atirists Draw Scorn For Creating Actual Jobs.' "No way to treat loyal scoffers," says straight-faced applicant.
So might read a headline treatment from satire kingpin The Onion about its own move of corporate operations to Chicago, where the family of publications and other media ventures is relocating some 100 employees to offices and studio space in River North. That's the same area where SalesForce.com is adding 200 jobs to its own operation.
"The Onion is very happy to return to its Midwestern roots," said Steve Hannah, president and CEO of Onion, Inc., last July, "and especially happy to land in Chicago. Our brand of journalism has a peculiarly Midwestern sensibility and, combined with the state's generous tax credit for video production, we feel that we have landed in the right place."
"From its spot-on satire of our politics, to its use of our Web video tax credit, The Onion shows that Illinois is a great place to do business and that Chicago is a great comedy town," said Illinois Lt. Governor Sheila Simon.
Indeed, the theatrical and comedy "industry cluster" represented by such anchor institutions as The Second City, iO (formerly ImprovOlympic) and the Steppenwolf Theater Company continues to thrive. But the improvisational spirit such institutions cultivate may be as useful a tool as the city's famous TIFs, sparking positive energy in other sectors, as well as in the city's team-driven approach to economic development.
Built In Chicago's 2012 Digital Startup Report, released in early February, revealed that 197 digital startups were launched in the city in 2012, up from 193 in 2011.
A total of 59 companies secured funding of at least $1 million in 2012, an increase from 44 companies in 2011. The largest growth in funding was in the healthcare technology sector, with 27 percent of the 2012 startup funding going to digital healthcare companies.
"The increasing importance of digital to Chicago's economy has been recognized by government, media, large corporations, major universities and investors from around the country," said Matt Moog, founder and CEO of Viewpoints and founder of Built In Chicago. The activity in Chicago has also attracted more than 50 investors from outside Chicago to invest in the city's digital startups in 2012.
"Chicago has developed into a city that every investor must watch," said Chicago Mayor Rahm Emanuel, the former White House chief of staff. "Our economy is thriving and the companies we are producing are among the nation's leaders in many sectors, and this year's data proves it."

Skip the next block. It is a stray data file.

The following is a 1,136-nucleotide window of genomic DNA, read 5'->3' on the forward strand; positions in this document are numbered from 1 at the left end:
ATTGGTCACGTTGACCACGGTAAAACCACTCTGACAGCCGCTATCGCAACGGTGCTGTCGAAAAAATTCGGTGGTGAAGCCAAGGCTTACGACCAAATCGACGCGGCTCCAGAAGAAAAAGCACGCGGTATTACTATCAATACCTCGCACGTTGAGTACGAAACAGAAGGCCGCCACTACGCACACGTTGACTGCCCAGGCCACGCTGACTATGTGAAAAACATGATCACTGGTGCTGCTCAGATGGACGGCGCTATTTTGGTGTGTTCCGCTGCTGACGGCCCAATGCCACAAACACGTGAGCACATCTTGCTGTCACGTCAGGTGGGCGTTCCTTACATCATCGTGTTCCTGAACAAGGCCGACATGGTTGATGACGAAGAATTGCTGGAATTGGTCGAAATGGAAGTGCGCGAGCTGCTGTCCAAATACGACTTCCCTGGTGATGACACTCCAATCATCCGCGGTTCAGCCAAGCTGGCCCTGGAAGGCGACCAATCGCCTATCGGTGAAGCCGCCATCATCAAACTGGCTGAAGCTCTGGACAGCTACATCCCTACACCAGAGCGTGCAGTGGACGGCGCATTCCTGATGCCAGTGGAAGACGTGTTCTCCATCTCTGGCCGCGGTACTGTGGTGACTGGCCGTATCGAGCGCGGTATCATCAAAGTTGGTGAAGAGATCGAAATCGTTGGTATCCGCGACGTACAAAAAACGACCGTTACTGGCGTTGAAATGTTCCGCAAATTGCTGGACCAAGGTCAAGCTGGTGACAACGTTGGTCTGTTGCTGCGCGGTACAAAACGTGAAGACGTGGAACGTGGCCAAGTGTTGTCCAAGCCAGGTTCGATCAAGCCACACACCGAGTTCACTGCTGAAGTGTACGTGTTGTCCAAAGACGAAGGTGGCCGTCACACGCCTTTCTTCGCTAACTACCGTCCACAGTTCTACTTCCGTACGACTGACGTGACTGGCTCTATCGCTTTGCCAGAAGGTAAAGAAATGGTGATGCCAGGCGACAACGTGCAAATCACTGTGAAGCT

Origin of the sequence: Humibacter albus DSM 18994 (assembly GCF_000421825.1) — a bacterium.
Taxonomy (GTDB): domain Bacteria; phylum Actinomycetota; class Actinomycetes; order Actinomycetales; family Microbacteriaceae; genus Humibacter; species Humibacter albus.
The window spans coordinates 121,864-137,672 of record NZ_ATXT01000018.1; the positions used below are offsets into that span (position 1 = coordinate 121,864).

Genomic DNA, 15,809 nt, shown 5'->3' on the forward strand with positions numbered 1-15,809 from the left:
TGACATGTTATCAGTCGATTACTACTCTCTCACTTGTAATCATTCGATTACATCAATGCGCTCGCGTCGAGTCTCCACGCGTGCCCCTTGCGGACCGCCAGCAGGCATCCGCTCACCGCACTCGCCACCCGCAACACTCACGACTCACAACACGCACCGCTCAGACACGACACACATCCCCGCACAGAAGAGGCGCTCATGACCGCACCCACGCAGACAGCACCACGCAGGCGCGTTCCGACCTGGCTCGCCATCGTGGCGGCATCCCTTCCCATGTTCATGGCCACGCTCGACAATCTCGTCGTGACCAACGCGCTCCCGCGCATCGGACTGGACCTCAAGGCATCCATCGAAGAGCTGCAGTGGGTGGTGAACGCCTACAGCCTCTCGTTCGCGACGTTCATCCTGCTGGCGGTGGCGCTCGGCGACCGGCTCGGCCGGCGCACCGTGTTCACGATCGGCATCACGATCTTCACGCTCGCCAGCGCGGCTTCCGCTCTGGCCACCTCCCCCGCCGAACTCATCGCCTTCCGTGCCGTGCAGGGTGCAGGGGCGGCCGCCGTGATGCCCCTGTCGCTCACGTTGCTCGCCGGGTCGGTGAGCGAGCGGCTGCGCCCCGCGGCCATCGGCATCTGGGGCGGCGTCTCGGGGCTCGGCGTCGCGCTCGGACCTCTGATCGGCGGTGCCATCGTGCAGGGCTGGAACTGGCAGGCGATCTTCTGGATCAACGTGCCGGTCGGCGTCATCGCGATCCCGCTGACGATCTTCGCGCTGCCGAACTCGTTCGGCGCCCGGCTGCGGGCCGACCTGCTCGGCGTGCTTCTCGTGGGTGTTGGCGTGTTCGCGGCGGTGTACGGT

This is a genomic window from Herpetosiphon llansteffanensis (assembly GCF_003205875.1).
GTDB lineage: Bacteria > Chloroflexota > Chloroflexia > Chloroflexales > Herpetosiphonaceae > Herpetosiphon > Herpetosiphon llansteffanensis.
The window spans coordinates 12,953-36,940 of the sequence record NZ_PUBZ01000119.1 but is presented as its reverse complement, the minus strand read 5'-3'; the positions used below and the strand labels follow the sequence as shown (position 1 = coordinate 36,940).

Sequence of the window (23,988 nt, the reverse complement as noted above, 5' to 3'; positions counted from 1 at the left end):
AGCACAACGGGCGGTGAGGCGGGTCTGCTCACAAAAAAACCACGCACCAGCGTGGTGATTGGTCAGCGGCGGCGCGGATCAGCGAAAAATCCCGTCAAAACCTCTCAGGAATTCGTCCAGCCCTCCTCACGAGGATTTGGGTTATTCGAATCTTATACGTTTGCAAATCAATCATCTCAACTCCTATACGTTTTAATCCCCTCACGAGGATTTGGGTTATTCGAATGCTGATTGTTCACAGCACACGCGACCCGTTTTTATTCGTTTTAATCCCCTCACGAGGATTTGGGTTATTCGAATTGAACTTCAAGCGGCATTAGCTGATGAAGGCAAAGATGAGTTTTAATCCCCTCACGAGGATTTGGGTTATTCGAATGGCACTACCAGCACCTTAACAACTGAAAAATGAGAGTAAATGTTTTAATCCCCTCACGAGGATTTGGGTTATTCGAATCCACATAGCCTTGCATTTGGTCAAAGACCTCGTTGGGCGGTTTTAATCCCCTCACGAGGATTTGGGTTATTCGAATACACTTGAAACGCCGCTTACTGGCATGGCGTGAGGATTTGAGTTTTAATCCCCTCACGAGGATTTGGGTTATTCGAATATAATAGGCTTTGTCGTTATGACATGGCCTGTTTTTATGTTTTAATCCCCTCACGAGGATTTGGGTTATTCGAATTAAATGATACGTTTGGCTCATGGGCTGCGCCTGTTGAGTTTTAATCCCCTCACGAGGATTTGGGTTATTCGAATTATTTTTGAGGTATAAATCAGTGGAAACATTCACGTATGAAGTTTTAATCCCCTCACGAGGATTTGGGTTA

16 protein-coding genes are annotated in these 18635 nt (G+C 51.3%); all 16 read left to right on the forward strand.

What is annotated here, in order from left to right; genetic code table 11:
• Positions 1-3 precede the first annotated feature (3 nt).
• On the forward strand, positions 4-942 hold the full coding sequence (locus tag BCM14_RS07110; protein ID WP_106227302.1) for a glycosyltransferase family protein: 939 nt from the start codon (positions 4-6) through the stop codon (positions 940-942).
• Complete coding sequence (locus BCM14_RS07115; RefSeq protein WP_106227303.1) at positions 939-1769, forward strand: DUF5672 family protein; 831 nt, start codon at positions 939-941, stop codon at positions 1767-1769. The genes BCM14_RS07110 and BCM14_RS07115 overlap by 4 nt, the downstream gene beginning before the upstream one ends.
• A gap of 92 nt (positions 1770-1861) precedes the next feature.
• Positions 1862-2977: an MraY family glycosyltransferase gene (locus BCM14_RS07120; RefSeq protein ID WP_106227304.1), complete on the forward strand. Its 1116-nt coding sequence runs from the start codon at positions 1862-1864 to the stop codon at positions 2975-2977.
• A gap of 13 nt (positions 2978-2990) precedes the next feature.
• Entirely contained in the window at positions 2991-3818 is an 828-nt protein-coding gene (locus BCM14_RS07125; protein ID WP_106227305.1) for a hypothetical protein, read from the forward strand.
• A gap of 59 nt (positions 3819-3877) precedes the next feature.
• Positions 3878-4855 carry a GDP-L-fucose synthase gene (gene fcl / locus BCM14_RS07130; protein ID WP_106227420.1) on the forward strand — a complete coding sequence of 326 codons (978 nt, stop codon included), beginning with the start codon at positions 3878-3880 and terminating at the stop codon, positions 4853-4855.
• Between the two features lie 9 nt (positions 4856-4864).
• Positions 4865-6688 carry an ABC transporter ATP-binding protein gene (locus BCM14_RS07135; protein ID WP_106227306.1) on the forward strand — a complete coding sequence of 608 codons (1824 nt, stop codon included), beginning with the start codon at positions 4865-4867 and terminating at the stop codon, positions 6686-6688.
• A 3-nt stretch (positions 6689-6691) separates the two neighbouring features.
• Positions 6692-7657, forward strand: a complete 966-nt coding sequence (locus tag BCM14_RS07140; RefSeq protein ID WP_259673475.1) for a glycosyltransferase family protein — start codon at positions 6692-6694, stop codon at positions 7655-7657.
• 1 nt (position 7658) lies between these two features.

A Cast of Thousands
But you don't have to be a startup to start something in Chicago. Witness the cast of marquee corporate projects to hit town in the past year alone. According to MB Real Estate, in 2012, 10 suburban-based companies signed leases to occupy a combined 886,000 sq. ft. (82,309 sq. m.) in the city's central business district.
Clayco is moving its headquarters from St. Louis. The company currently has about 1,000 employees total, with 280 employees in the Chicago office and the field. Clayco expects to nearly double that Chicago number in the next couple of years by adding new architects, designers and project managers; expanding its concrete and infrastructure business in Illinois; and continuing growth through acquisition. "Clayco is embarking on an exciting period in our company's history," said Clayco founder, CEO and Chairman Bob Clark. "With a record backlog of projects, and increasing travel around the country and the globe, we see Chicago as an integral part of our expansion strategy as we add talent and build Clayco into the nation's leading full-service real estate development, architecture, engineering and construction firm."
Global financial services firm Guggenheim Partners plans to increase its Chicago headcount by more than 200 employees in the next 18 months, beginning with the relocation of employees from its office in suburban Lisle to its downtown Chicago headquarters. KPMG is investing $165 million at Aon Center and adding 500 jobs to its regional headquarters there. Hillshire Brands (formerly Sara Lee Corp.) is moving its 600-person headquarters from suburban Downers Grove to the West Loop. Federal Savings Bank from Overland Park, Kan., is locating a 400-job home loan center in the city. Germany's ThyssenKrupp is establishing a 100-person HQ in the Loop. Google's Motorola Mobility is moving its 2,500-person HQ to the Merchandise Mart. Capital One announced that it will be relocating multiple Chicagoland locations into 65,000 sq. ft. (6,039 sq. m.) on West Wacker. Nokia is moving a mobile phone Internet services division from suburban Itasca, bringing 150 jobs downtown. And GE Transportation last May announced it would move its global headquarters from Erie, Pa.